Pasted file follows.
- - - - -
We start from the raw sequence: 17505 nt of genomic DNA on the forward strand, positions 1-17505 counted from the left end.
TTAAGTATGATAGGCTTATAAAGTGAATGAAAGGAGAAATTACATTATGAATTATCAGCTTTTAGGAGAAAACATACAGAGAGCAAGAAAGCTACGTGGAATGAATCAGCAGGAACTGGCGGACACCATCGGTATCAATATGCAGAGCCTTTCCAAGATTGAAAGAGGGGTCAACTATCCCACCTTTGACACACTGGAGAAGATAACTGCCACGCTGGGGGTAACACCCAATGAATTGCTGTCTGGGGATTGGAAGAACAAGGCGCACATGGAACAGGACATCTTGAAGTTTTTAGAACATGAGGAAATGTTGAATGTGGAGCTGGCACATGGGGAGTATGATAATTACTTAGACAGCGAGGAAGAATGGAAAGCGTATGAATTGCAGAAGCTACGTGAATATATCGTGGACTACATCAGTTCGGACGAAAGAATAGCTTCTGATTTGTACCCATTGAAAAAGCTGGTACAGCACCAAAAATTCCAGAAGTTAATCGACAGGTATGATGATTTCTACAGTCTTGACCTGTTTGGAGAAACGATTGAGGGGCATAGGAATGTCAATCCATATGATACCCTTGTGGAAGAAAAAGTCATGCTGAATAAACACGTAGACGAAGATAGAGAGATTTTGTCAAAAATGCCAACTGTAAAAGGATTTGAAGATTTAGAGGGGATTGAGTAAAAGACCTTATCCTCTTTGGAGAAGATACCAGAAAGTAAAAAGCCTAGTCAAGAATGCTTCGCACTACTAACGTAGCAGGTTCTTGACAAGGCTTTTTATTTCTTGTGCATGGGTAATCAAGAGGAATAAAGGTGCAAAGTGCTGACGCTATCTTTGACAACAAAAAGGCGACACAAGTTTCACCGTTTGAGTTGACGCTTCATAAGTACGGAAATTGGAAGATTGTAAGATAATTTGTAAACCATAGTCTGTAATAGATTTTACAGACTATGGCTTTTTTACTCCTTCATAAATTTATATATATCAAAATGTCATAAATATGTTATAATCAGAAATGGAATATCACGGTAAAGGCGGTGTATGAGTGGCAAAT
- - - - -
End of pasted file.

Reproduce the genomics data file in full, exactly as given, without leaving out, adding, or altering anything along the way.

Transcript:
We start from the raw sequence: 17505 nt of genomic DNA on the forward strand, positions 1-17505 counted from the left end.
TTAAGTATGATAGGCTTATAAAGTGAATGAAAGGAGAAATTACATTATGAATTATCAGCTTTTAGGAGAAAACATACAGAGAGCAAGAAAGCTACGTGGAATGAATCAGCAGGAACTGGCGGACACCATCGGTATCAATATGCAGAGCCTTTCCAAGATTGAAAGAGGGGTCAACTATCCCACCTTTGACACACTGGAGAAGATAACTGCCACGCTGGGGGTAACACCCAATGAATTGCTGTCTGGGGATTGGAAGAACAAGGCGCACATGGAACAGGACATCTTGAAGTTTTTAGAACATGAGGAAATGTTGAATGTGGAGCTGGCACATGGGGAGTATGATAATTACTTAGACAGCGAGGAAGAATGGAAAGCGTATGAATTGCAGAAGCTACGTGAATATATCGTGGACTACATCAGTTCGGACGAAAGAATAGCTTCTGATTTGTACCCATTGAAAAAGCTGGTACAGCACCAAAAATTCCAGAAGTTAATCGACAGGTATGATGATTTCTACAGTCTTGACCTGTTTGGAGAAACGATTGAGGGGCATAGGAATGTCAATCCATATGATACCCTTGTGGAAGAAAAAGTCATGCTGAATAAACACGTAGACGAAGATAGAGAGATTTTGTCAAAAATGCCAACTGTAAAAGGATTTGAAGATTTAGAGGGGATTGAGTAAAAGACCTTATCCTCTTTGGAGAAGATACCAGAAAGTAAAAAGCCTAGTCAAGAATGCTTCGCACTACTAACGTAGCAGGTTCTTGACAAGGCTTTTTATTTCTTGTGCATGGGTAATCAAGAGGAATAAAGGTGCAAAGTGCTGACGCTATCTTTGACAACAAAAAGGCGACACAAGTTTCACCGTTTGAGTTGACGCTTCATAAGTACGGAAATTGGAAGATTGTAAGATAATTTGTAAACCATAGTCTGTAATAGATTTTACAGACTATGGCTTTTTTACTCCTTCATAAATTTATATATATCAAAATGTCATAAATATGTTATAATCAGAAATGGAATATCACGGTAAAGGCGGTGTATGAGTGGCAAAT